Companies such as Bajaj Auto, TVS, Royal Enfield, Suzuki and Yamaha witnessed marginal differences in their market share as compared to last year. Overall, the share of the homegrown two-wheeler manufacturers increased to 67.4 per cent in this fiscal year so far against 64 per cent last year.
Meanwhile, the share of Japanese companies declined to 32.7 per cent from 36 per cent last year. Wide coverage of the rural markets and a large portfolio of entry-level offerings have helped Indian companies to gain market share at the expense of the Japanese firms. It remains to be seen if this is just a Corona virus-induced phenomenon or going to continue in the long run.
Hero MotoCorp singularly dominates the entry-level motorcycle space. Interestingly, Hero has claimed that October 2020 sales numbers are its highest-ever in any single month. The company posted a growth of 35 per cent to 806,848 units owing to a positive turnaround in customer sentiments, particularly for motorcycles across markets.
The first-time buyers in rural areas have been the biggest drivers of growth in this segment, and according to Hero, the demand was such for the entry-level two-wheelers that ramping up supply became a concern.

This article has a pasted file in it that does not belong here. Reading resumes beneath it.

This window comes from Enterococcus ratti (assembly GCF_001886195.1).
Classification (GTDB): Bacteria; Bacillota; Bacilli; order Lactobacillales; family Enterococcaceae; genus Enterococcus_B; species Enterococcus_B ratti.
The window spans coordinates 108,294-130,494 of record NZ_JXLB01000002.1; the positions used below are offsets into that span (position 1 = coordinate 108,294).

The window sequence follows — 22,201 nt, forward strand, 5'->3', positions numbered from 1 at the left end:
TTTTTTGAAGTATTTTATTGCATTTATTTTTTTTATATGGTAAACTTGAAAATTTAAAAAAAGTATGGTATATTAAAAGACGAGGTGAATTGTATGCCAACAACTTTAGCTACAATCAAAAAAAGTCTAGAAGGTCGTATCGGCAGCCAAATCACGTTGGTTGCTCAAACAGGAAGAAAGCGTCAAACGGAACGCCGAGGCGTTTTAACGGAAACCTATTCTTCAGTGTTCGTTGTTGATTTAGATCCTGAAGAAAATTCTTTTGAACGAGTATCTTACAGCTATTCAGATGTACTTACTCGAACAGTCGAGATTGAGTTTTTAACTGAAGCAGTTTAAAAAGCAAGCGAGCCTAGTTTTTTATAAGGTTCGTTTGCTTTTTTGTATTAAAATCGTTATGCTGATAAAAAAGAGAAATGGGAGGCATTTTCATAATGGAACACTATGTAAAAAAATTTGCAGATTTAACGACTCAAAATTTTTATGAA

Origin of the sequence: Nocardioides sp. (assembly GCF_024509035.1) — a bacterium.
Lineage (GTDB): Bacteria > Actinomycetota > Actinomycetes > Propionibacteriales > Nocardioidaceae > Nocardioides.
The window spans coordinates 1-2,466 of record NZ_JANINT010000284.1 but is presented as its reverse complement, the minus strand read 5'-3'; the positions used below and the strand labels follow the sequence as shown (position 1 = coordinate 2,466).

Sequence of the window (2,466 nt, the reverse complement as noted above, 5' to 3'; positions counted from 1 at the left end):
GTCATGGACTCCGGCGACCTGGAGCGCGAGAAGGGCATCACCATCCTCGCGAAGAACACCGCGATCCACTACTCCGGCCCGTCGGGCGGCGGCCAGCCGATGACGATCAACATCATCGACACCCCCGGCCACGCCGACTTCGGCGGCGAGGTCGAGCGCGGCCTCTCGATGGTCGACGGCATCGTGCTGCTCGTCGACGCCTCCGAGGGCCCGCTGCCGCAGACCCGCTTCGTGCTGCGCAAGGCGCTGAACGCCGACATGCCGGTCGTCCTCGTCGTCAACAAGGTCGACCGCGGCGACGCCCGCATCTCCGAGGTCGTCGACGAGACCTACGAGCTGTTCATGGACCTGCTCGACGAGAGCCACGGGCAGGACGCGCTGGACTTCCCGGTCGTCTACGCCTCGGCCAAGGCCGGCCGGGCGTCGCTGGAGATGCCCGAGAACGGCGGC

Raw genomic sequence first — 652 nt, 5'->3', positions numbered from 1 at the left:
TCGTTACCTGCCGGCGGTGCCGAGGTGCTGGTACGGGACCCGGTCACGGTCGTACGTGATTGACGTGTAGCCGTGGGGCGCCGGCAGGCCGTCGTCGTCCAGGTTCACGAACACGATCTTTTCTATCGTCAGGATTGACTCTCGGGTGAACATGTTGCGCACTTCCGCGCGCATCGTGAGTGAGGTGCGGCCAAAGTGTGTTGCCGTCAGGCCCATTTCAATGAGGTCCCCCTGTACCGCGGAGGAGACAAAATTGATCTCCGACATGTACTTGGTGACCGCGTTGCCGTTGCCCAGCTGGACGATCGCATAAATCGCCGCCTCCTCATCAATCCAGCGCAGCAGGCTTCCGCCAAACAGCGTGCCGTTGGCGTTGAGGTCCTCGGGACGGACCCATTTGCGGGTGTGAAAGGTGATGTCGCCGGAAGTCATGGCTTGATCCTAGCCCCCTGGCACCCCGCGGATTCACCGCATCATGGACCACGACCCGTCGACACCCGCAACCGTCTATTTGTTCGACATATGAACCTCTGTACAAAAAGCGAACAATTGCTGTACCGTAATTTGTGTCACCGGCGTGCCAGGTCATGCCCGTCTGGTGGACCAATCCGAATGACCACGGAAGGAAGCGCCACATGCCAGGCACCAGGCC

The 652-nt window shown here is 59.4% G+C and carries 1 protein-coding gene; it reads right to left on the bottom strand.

In the 125-150 cc segment, Bajaj Auto has been the biggest gainer recording an increase of 12 per cent.
As far as the scooter space is considered, the market leader HMSI maintained its pole position commanding over 50 per cent of the market. However, it lost its market share by four per cent in FY21 as compared to the last fiscal year, which resulted in a gain for Hero MotoCorp and TVS Motor.
Meanwhile, competition is also intensifying in the premium segment as mass motorcycle makers are planning to foray into that space. So far, Royal Enfield has been dominating the premium segment, but now more competitors are planning launches in this space to capture the urban market.
With the launch of Highness CB 350, HMSI entered in the middleweight motorcycle segment – 300cc and above. It will be quite a stiff challenge to the likes of Royal Enfield Classic 350, and Jawa in the premium bike segment.